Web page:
and write $q_i = \sigma_i f + \tau_i g$ for some $\sigma_i, \tau_i \in S$.
Then $o(\sigma_i) \geq b-d$ by Lemma \ref{Lem1}. We have $o(q_i) = o(h)$
and $(f^*,g^*, q_i^*) = (f^*,g^*, h^*)$ (resp. $o(q_i) > o(h)$),
if $o(\sigma_i) = b-d$ (resp. if $o(\sigma_i) > b-d$) by assertion (3) (resp. assertion (1)).
Hence $o(q_i) \geq o(h)$.
We may assume $o(q_3) \leq o(q_4) \leq ... \leq o(q_n)$.
Then, because $h^* \in (f^*, g^*, \delta_3,\delta_4,...,\delta_n)$
but $h^* \not\in (f^*, g^*)$, we get $\deg h^* = o(h) \geq \deg \delta_3 = o(q_3)$ so that $o(q_3)=o(h)$,
whence $(f^*, g^*,\delta_3)=(f^*, g^*,h^*)$
by assertion (3). Thus assertion (4) follows.
Suppose that $n \geq 4$.
Then $\delta_4=q_4^* \not\in (f^*,g^*,\delta_3)=(f^*, g^*,h^*)$.
Therefore $o(\sigma_4) > b-d$. Hence by assertion (2) we have
$$
\begin{array}{lll}
\deg \delta_4 & = o(q_4) & \\
& \geq o(h) + [o(\sigma_4)-(b-d)+1] \geq o(h)+2 & \\
& \geq (a+b-d)+3 & \hbox{(by Lemma \ref{Lem1})} \\
& \geq b+4 \geq a+4. &
\end{array}
$$
Consequently, $\deg \delta_4 = o(q_4) \geq 6$, if $I \subseteq \n^2$.
Hence $J \supsetneq (J_i \mid 1 \leq i \leq 5)G$, which completes the proof of Proposition 2.4.
\end{proof}
We are now ready to prove Theorem \ref{1.2} .
\begin{proof}[Proof of Theorem \ref{1.2}]
We may assume that $S$ is complete and $\hgt_G (f^*,g^*) =1$.
Hence $\mu_G(J) = 3$.
Choose $\alpha, \beta \in S$ so that $o(\alpha) =b-d$ and
$(\alpha f + \beta g)^* \not\in (f^*,g^*)$.
Let $h=\alpha f + \beta g$.
Then $J = (f^*,g^*,h^*)$ by Proposition \ref{Prop4} (4).
We furthermore have $h^* \in (\alpha^*, \beta^*)$, because
$\alpha^*, \beta^*$ is a $G$-regular sequence (cf. Remark \ref{Lem3})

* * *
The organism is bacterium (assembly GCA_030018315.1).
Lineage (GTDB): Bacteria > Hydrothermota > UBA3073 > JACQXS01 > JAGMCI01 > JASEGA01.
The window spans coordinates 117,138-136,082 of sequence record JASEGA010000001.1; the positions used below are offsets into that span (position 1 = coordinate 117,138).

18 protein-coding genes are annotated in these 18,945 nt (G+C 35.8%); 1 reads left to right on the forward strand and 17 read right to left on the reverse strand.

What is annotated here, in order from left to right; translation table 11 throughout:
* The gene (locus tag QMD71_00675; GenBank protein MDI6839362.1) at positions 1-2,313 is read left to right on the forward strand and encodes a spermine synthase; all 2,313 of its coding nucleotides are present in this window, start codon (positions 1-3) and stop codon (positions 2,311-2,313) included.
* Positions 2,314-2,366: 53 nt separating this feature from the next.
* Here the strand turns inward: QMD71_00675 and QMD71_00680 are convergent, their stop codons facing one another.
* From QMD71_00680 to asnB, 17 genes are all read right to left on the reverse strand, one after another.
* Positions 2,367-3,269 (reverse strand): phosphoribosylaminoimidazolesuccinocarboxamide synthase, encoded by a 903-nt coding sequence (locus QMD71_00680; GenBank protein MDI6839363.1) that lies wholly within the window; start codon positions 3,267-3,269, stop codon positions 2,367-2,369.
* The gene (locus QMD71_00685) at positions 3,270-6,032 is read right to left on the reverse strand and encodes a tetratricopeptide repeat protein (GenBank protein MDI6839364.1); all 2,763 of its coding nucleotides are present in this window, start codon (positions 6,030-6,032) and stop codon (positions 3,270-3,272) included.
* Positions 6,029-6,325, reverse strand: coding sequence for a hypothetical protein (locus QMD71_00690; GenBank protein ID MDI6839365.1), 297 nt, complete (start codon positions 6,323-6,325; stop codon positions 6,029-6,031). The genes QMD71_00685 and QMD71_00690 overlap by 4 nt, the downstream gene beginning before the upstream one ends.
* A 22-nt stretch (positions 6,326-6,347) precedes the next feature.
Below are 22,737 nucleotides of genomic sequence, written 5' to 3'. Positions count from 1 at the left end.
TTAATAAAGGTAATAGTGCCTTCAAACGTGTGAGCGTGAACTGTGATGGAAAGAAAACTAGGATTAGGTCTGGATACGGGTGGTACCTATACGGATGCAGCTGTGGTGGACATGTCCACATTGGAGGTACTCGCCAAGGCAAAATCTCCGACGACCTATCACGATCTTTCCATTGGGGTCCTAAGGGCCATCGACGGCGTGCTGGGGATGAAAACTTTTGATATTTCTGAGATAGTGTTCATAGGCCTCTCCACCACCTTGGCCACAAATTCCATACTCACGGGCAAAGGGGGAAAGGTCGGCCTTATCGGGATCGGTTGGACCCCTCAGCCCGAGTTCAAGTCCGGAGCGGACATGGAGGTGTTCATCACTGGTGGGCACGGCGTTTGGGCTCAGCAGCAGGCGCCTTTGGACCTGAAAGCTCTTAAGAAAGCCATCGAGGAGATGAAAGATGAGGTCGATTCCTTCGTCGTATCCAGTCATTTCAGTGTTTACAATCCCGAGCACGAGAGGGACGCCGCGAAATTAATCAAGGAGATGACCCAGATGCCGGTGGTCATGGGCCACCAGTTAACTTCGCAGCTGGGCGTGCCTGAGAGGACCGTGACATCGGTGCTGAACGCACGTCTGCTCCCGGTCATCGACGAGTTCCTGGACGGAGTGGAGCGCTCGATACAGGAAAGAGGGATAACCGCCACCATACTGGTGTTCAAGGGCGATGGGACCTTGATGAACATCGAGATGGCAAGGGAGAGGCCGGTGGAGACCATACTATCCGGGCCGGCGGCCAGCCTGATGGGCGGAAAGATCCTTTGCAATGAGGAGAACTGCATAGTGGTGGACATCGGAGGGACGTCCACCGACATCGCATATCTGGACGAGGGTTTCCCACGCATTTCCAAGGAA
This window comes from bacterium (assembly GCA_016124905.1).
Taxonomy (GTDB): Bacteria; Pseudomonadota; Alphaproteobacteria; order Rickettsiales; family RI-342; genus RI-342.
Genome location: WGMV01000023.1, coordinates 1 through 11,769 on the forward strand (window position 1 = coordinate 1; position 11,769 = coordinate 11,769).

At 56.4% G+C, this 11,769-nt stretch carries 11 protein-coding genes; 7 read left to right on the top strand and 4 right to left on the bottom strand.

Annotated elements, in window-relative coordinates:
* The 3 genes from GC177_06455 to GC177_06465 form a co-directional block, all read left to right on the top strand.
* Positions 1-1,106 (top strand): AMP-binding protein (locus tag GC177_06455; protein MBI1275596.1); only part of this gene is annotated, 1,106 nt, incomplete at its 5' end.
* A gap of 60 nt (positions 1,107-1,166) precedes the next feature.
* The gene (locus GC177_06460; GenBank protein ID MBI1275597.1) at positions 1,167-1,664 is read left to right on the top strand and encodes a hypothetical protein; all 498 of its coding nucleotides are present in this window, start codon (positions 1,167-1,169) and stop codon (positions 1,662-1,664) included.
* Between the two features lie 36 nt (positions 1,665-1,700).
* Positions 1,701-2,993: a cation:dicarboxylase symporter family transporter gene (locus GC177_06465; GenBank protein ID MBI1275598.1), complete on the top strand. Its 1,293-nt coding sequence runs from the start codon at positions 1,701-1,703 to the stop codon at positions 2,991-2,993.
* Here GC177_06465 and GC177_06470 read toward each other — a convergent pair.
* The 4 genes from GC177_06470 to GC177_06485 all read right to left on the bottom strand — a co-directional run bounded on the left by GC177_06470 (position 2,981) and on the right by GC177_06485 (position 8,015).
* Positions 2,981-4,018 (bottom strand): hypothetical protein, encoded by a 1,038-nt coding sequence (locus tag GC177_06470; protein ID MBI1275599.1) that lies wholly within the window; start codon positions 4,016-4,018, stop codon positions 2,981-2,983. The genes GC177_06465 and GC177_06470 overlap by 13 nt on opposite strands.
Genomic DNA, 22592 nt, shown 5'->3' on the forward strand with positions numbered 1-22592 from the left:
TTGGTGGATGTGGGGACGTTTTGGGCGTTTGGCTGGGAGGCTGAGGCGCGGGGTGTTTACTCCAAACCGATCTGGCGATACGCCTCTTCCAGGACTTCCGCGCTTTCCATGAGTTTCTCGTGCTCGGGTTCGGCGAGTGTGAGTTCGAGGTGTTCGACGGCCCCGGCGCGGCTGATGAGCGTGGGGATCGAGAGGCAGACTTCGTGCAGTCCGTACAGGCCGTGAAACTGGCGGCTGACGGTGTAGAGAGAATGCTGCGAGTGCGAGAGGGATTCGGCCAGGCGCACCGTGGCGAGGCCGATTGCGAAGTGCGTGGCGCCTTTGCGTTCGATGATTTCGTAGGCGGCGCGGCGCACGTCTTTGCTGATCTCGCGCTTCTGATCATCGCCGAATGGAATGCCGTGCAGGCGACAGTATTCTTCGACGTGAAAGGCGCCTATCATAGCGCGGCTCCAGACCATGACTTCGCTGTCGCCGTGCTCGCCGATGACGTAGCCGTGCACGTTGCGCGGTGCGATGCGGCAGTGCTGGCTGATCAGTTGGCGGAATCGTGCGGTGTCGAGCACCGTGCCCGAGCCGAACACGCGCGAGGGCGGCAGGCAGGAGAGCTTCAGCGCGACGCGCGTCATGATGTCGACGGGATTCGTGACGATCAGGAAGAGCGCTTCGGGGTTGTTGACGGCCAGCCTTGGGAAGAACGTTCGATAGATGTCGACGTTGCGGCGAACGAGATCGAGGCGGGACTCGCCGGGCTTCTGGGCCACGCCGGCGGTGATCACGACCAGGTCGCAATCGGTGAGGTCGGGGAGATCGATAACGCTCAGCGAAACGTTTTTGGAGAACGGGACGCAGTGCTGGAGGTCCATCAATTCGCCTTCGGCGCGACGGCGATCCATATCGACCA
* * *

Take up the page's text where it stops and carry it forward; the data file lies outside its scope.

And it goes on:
and $h \in (\alpha, \beta)$.
Let $h^* = \alpha^* \varphi + \beta^* \psi$ with $\varphi, \psi \in G$.
Then, since $\alpha^* = -\bar{u} \eta$ and $\beta^* = \bar{u} \xi$ for some
unit $u$ in $S$, we see
$$J = I_2 \left( \begin{matrix} \bar{u} \varphi & \bar{u} \psi & D \\
\xi & \eta & 0 \end{matrix} \right) $$
where $D \in G$ is the element such that $f^* = \xi D$ and $g^* = \eta D$.
Thus $J$ is a perfect ideal of $G$, because $\grade_GJ = 2$.
\end{proof}
\begin{dis} \label{5.1} {\em Assume notation as in Setting \ref{1.1}
and also assume that $I \subset \n^2$. Let $\mu(I^*)$ denote the minimal
number of generators of $I^*$.
If $\mu(I^*) = 3$, then
$I^* = (f^*, g^*, h_0^*)G$, where $h_0 = \alpha f
+ \beta g$ and $o( \alpha) = b-d$. We have
$$
2 \le \deg f^* \le \deg g^* < \deg g^* + 2 \le \deg h_0^*,
$$
so $\deg h_0^* \ge 4$. If $\mu(I^*)
\ge 4$, then there exist homogeneous generators for $I^*$ so that
$$
I^* = (f^*, g^*, h_0^*, h_1^*, \ldots, h_r^*)G,
$$
where we have $r = \mu(I^*) - 3$, and
$$
2 \le \deg f^* \le \deg g^* < \deg g^* + 2 \le \deg h_0^* < \deg
h_0^* + 2 \le \deg h_1^* \le \cdots \le \deg h_r^*.
$$
The inequality $\deg h_1^* \ge \deg h_0^* + 2$ is by Proposition
\ref{Prop4} (2). In particular, if $\mu(I^*) \ge 4$, then the relation
type of $\gr_{\m}(R)$ is greater than or equal to 6.
It would be interesting to know whether $\deg
h_i^* + 2 \le \deg h_{i+1}^*$ holds for all $i$ with $0 \le i < r$,
or, if this fails to hold in general, whether $\deg h_i^* + 1 \le
\deg h_{i+1}^*$. An interesting result of Kothari \cite{K} shows
that if $S$ is a 2-dimensional regular local ring containing a
coefficient field, then $\deg h_i^* + 1 \le \deg h_{i+1}^*$ for all
$i$ with $1 \le i < r$. }
\end{dis}
\section{Applications of the theorem} \label{sec3}
Let us give some consequences of Theorem 1.2. We begin with the following.
\begin{cor} \label{5.2}
Let $(R, \m)$ be a $d$-dimensional Gorenstein local ring. Assume that $\m$ is minimally
generated by $d+2$ elements. Then $\gr_{\m}(R)$ is a Cohen-Macaulay ring, if the relation type of $\gr_{\m}(R)$ is
less than or equal to 5.
\end{cor}
\begin{proof} We may assume that $(R,\m)$ is complete. Hence,
thanks to the structure theorem of Cohen (\cite[Theorem A.21]{BH}),
we get $R = S/I$, where $I$ is an ideal of a $(d+2)$-dimensional
regular local ring $(S, \n)$. Because $R$ is a Gorenstein ring and
$\dim R = d$, the ideal $I$ is generated by a regular sequence $f,
g$ of length 2. Let $J = \mathrm{Ker}~(\gr_{\n}(S)
\overset{\varphi}\to \gr_{\m}(R))$, where $\varphi : \gr_{n}(S) \to
\gr_{m}(R)$ denotes the canonical map. We may assume that
$\mu_{\gr_{n}(S)}(J) \geq 3$. Then by Proposition 2.4 (5) the ideal
$J$ is 3-generated, because the relation type of $\gr_{\m}(R)$ is at